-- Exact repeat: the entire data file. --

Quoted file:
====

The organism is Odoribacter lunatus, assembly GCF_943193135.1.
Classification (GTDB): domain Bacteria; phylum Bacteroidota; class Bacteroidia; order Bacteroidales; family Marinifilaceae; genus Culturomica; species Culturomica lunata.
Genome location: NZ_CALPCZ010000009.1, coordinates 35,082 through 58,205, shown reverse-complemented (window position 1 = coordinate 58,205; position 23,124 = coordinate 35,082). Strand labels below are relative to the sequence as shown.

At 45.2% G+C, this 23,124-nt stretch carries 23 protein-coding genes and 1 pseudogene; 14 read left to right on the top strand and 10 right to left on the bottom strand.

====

The organism is Odoribacter lunatus, assembly GCF_943193135.1.
Classification (GTDB): domain Bacteria; phylum Bacteroidota; class Bacteroidia; order Bacteroidales; family Marinifilaceae; genus Culturomica; species Culturomica lunata.
Genome location: NZ_CALPCZ010000009.1, coordinates 35,082 through 58,205, shown reverse-complemented (window position 1 = coordinate 58,205; position 23,124 = coordinate 35,082). Strand labels below are relative to the sequence as shown.

At 45.2% G+C, this 23,124-nt stretch carries 23 protein-coding genes and 1 pseudogene; 14 read left to right on the top strand and 10 right to left on the bottom strand.